I don’t know who you are. You are probably a 60 year old, retired man who worked as a banker to fulfill family responsibilities. You probably got the time to explore your self and issued this book last year. Maybe, you are an introverted teenager. You are often misunderstood by everybody around you for your hyper-sensitivity and so, you decided to visit this library and issue this book before I decided to take it with me.

Alas, I cannot know who you are. I want to know you because you highlighted the same things that I wanted to, with a pencil. Thank you. I was too lazy to get up and find a pencil. You took the quiz and our answers are EXACTLY the same! I don’t have to add up my scores, so, thanks for understanding my laziness. Thanks for reassuring me that I’m not the only one who liked that bit in the book. We all just want to go home. With readers, sometimes, the home gets lonely. That’s why they have libraries.

It’s beautiful, this relationship of ours. Reading is an intimate activity but libraries blur the lines between personal and public. Libraries are probably the only ‘social’ places where you can celebrate your solitude with others. It’s beautiful when you realize that few people touched this very book, made it a part of their lives for a brief period of time. You can’t help but smile at the paradox: it’s only when you travel alone to your innermost self can you connect with others.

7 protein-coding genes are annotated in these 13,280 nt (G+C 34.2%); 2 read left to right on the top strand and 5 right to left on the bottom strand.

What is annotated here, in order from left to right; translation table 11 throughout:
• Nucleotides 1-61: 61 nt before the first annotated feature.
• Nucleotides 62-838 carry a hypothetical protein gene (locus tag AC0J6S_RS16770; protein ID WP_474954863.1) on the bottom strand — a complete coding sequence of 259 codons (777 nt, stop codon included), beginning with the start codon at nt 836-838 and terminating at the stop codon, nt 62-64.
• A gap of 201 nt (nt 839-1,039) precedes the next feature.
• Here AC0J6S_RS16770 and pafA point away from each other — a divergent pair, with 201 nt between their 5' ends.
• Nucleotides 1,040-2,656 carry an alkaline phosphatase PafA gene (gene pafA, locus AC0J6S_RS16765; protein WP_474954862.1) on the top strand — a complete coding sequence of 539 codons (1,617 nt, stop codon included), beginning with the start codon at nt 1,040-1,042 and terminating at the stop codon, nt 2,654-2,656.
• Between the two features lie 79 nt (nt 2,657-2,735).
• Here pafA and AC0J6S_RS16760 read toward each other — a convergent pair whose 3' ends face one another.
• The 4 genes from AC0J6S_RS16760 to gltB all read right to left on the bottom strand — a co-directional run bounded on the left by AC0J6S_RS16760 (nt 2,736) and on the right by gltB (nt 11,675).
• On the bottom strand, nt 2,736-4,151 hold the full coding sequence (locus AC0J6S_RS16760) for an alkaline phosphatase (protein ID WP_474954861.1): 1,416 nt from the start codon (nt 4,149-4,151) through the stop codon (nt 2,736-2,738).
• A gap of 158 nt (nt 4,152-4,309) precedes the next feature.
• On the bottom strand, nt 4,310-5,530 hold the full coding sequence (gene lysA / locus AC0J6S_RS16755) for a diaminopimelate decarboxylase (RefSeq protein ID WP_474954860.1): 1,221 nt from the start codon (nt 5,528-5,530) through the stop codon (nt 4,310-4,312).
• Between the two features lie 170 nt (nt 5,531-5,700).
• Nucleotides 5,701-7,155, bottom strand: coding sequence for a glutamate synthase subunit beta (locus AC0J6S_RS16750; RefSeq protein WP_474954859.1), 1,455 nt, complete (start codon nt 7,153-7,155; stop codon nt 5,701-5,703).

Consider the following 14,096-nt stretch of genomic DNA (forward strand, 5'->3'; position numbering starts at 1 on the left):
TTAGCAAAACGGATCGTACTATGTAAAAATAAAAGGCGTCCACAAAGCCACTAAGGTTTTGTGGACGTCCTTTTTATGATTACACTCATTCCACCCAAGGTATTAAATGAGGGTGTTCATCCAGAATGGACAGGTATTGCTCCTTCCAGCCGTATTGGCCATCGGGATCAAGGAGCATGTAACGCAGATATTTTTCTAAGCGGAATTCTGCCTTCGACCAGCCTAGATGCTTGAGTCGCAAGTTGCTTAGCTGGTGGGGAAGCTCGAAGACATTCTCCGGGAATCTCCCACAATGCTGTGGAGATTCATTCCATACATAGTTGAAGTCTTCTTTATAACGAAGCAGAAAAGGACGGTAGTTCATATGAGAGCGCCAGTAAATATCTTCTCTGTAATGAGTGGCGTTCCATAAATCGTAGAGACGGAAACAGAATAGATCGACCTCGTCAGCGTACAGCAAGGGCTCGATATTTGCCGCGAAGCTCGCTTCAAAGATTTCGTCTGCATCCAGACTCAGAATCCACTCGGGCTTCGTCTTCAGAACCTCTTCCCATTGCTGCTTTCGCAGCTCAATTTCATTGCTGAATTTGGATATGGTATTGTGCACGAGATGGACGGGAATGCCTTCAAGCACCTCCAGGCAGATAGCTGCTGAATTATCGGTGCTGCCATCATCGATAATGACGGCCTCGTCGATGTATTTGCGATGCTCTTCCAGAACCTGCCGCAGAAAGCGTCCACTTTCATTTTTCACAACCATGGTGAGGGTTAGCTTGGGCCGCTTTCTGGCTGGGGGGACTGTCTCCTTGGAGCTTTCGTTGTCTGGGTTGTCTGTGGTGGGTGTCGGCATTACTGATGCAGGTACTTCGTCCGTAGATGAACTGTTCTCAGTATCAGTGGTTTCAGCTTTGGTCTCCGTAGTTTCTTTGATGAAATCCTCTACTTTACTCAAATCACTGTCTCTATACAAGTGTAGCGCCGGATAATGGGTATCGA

I can of course try to find some information about you. But I don’t want to. I like this mystery. We can know almost everything these days and that can get boring. I like the idea of soulmates getting lost and leaving everything on chance. I like wrong numbers. I like those unexpected friendships on train journeys. I like the notes that some people write in the margins of the book. When I don’t know who you are; I try to imagine your face, your persona, your childhood. Were you sitting while reading this page? Were your struggling with something? Are you even alive? That’s what books are about…they are about imagination and real people.

I cannot talk about you with others. They will call me foolish. But we both know that everything is imagination. Everybody imagines reality, no one knows what it’s really like. Readers know this best.

Who will issue this book after me? Will he/she know the journey of this book? What if the person who issues this book in the future doesn’t return it? Where will the book go then? You see, it’s not just the content of the book that interests me but the people who have read it. And that’s why I go to the library.


5 thoughts on “Why I go to the library

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